Today, let me share with you a boxing technique that I learned back in my amateur fighting days. It served me well against other berserkers, but it is particularly useful for berserker versus mundane matches.
While prepping for the second Shieldbiter’s Cup tournament one year, I traveled to Bosnia to meet up with a fellow berserk fighter, one of my opponents in the upcoming tournament, who was stationed there with the UN. He had got his hands on some wonderful old books by a champion boxer from the early twentieth century: Champ Thomas. He had been a golden gloves champion several times, and fought in carnivals where, if he didn’t win, then he didn’t eat. In How to Be an Ass Whuppin’ Boxer, I believe it was, he described a defensive stance that he had developed himself that he attributed some of his victories to: the Stonewall defense.
In a traditional boxing stance, both hands are held a little way away from the body, so that they are a little closer to the opponent, but not so far out as to be too tiring. In Champ Thomas’ Stonewall defense, the rear forearm is held parallel to the waist, a little above waist level, touching the body. The lead forearm is held straight up with the elbow close to the other fist, and the fist next to the cheek. It, too, should be touching the body.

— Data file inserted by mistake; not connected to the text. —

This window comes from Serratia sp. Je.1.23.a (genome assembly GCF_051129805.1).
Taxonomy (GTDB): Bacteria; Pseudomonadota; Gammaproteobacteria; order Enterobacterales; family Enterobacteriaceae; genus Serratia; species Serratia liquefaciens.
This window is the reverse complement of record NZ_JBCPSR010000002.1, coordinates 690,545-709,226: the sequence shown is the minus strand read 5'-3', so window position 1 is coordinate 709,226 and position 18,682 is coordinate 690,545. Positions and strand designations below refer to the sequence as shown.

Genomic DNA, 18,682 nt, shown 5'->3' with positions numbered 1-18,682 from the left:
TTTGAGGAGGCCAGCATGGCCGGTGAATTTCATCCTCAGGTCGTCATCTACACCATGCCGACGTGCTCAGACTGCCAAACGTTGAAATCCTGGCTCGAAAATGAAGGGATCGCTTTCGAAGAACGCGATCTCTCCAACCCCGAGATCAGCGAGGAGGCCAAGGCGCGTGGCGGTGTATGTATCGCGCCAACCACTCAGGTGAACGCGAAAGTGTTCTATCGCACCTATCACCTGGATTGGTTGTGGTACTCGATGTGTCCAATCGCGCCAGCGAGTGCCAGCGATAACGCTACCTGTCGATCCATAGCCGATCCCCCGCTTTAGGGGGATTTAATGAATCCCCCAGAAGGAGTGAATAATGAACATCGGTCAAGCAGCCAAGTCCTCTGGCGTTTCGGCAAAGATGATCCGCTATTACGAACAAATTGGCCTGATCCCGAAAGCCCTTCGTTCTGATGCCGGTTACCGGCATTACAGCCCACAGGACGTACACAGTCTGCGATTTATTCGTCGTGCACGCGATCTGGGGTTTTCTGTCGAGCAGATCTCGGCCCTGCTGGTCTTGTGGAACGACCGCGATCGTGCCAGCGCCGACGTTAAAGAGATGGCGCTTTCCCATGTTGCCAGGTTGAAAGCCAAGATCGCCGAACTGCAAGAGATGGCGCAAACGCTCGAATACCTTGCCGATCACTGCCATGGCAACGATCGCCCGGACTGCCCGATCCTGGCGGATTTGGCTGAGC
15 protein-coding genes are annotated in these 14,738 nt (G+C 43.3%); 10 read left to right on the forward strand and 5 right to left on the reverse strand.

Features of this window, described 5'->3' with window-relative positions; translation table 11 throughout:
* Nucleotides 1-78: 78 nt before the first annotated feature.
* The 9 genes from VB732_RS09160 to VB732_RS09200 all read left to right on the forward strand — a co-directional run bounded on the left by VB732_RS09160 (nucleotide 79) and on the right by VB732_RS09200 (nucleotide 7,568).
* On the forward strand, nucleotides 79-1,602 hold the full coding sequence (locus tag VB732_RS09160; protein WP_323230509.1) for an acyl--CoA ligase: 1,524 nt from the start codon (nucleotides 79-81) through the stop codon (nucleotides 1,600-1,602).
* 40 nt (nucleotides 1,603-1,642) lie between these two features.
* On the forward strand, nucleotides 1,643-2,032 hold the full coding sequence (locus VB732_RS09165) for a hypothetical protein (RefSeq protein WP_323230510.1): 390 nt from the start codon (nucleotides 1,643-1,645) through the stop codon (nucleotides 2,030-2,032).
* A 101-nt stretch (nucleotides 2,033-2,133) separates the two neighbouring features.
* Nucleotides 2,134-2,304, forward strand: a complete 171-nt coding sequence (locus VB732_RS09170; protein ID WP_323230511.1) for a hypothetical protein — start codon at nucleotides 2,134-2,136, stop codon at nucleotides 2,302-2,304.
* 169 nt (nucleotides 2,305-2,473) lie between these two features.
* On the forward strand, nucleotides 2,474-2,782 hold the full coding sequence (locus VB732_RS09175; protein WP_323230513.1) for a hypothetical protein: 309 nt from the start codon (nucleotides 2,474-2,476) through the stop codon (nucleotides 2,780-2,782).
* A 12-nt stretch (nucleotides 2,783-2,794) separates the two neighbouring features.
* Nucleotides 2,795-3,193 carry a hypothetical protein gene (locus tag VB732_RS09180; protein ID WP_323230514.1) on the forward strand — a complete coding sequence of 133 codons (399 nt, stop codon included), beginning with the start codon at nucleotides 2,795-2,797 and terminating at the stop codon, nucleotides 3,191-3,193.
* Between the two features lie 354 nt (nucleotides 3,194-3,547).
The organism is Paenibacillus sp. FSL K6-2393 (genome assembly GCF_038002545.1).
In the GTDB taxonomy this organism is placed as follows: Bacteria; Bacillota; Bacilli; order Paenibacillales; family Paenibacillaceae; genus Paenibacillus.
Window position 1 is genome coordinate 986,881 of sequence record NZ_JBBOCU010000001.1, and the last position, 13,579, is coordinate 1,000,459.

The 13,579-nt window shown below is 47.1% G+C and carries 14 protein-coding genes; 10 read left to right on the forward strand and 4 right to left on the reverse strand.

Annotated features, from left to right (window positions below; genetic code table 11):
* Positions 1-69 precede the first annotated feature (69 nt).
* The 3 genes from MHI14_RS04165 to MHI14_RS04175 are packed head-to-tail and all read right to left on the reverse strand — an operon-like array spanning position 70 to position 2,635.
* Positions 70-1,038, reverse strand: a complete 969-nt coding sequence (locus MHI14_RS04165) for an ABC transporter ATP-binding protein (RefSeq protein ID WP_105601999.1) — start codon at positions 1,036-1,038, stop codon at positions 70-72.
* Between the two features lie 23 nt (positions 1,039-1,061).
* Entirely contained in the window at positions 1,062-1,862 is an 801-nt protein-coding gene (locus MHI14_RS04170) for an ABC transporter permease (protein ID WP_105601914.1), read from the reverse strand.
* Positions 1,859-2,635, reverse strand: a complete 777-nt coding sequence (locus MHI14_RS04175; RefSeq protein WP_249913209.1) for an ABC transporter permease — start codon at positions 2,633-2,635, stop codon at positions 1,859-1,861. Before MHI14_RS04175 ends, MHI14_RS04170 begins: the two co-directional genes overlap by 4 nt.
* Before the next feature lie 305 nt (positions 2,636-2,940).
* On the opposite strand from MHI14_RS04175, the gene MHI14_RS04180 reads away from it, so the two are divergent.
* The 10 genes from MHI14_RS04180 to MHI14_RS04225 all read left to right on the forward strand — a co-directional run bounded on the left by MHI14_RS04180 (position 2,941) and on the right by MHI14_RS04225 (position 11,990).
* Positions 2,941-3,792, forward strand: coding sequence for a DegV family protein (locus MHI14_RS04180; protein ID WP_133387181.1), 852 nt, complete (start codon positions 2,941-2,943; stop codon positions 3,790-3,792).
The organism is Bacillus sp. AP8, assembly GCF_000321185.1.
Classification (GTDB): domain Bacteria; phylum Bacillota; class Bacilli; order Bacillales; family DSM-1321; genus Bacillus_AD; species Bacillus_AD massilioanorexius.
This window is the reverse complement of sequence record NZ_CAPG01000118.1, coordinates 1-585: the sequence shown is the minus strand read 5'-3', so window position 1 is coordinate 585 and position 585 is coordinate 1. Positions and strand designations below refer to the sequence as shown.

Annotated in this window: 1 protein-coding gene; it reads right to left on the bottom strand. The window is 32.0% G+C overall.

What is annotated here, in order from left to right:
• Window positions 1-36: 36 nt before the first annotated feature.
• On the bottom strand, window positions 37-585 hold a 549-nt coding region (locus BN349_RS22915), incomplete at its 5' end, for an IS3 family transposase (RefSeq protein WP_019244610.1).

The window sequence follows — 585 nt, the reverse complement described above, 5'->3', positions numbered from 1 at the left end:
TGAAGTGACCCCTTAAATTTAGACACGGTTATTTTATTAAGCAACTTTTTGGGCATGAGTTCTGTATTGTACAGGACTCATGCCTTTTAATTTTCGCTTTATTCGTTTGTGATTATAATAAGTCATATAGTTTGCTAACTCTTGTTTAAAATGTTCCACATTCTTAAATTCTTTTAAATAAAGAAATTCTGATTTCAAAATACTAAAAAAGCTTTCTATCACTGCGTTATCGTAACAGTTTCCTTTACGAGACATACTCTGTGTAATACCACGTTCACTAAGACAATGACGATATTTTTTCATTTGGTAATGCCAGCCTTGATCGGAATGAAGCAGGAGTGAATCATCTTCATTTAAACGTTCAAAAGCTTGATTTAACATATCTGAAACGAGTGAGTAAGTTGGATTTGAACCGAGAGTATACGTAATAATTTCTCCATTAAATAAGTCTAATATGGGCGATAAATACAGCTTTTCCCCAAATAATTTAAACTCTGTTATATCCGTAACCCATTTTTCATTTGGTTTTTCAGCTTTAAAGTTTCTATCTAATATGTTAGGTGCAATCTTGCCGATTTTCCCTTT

The idea here is that, by holding your arms in so close, you can hold the stance for a lot longer than most people can hold the traditional stance, because your arms don’t get tired so fast. With only the tiniest of movements, you can shift the position of one of your arms to block any attack, and because your arm is braced against your body, your defense is physically stronger.
A berserker can use it particularly well against a mundane opponent. The key to doing so is getting in really close to your opponent, which is easy because your arms are so close in. Use your heightened reflexes to fight comfortably in close. A lot of mundane opponents are not comfortable in close, shifting the advntage firmly to you.
Alternatively, use it to bolster your endurance. Stamina is many a berserker’s Achilles heel, because we burn through energy so fast. This stance can compensate a bit for that.
Be careful, though: your lower elbow will stick out a bit from your side. A clever opponent who is paying attention can target it and do some real damage.
BTW: Champ Thomas’ books are well worth a read for any fighter out there.